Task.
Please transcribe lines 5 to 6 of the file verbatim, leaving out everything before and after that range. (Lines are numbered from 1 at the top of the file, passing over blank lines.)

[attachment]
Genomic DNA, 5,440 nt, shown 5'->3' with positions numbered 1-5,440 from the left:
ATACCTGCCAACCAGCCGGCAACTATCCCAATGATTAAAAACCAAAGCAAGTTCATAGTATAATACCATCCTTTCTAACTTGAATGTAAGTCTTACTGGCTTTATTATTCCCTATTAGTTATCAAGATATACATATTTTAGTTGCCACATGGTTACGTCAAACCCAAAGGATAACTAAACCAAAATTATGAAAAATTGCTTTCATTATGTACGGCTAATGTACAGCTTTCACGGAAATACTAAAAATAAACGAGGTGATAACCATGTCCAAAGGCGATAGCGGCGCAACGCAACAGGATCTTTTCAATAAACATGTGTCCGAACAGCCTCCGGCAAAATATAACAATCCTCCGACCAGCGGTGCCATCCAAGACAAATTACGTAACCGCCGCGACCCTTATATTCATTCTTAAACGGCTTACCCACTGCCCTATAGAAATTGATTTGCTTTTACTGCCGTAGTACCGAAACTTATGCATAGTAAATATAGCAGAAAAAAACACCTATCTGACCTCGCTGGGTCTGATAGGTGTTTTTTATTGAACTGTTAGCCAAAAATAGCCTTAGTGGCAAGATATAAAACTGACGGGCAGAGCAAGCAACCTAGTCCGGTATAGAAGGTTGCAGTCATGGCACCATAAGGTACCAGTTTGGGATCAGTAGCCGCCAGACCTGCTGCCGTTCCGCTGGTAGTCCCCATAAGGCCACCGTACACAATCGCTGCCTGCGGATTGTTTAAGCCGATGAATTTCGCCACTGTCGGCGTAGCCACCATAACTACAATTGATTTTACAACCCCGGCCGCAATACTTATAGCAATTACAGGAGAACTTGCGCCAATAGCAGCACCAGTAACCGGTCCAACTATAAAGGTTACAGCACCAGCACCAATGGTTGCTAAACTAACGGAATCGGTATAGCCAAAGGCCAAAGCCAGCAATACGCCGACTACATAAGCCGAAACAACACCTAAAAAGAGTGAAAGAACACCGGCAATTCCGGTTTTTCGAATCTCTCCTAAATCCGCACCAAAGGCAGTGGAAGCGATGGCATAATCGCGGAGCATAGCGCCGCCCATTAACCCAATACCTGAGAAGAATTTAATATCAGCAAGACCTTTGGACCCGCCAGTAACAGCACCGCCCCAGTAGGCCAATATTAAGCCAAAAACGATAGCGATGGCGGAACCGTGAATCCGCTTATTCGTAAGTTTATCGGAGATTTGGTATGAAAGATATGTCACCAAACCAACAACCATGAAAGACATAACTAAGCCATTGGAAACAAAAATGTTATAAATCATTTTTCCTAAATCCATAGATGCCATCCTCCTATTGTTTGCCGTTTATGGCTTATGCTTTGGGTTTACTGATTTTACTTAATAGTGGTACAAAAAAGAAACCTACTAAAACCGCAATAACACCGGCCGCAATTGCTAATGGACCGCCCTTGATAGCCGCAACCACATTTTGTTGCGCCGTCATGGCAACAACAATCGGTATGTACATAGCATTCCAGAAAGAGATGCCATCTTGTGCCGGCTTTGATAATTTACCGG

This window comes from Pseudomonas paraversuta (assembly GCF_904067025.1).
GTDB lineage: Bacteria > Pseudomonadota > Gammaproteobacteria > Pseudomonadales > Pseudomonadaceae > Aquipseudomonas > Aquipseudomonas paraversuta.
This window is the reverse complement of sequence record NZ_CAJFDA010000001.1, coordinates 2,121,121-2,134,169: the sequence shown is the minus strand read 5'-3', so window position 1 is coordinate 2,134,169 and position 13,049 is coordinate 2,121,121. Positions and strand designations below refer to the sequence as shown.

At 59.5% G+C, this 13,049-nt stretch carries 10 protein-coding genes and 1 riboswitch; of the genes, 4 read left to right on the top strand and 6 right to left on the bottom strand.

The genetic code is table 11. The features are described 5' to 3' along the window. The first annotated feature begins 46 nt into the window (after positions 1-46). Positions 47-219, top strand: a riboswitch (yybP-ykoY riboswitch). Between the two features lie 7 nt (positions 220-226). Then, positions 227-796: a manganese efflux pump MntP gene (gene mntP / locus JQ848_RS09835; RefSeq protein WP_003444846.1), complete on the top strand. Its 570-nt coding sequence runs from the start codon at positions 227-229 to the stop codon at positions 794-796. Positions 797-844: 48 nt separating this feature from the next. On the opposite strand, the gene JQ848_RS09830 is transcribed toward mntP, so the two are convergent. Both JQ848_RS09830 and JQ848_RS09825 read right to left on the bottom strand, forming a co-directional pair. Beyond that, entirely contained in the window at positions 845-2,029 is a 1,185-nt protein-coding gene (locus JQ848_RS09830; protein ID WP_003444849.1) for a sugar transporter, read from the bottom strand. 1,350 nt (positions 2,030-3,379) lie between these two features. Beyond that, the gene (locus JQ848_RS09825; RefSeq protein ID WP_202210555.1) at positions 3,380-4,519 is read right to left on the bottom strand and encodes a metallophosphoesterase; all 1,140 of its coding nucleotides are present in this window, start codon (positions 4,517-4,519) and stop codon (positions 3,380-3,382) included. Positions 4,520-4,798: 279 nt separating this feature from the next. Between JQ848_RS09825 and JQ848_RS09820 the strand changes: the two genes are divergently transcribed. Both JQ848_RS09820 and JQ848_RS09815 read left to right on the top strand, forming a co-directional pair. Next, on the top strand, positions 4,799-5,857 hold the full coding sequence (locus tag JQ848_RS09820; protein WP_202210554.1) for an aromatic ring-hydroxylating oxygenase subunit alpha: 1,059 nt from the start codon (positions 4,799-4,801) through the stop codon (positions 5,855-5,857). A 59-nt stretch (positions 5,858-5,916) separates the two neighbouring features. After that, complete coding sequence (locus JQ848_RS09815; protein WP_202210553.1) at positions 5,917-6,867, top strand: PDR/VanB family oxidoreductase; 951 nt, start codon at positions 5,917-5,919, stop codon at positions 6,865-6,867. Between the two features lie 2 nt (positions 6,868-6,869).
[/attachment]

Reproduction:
This window is the reverse complement of sequence record NZ_CAJFDA010000001.1, coordinates 2,121,121-2,134,169: the sequence shown is the minus strand read 5'-3', so window position 1 is coordinate 2,134,169 and position 13,049 is coordinate 2,121,121. Positions and strand designations below refer to the sequence as shown.

At 59.5% G+C, this 13,049-nt stretch carries 10 protein-coding genes and 1 riboswitch; of the genes, 4 read left to right on the top strand and 6 right to left on the bottom strand.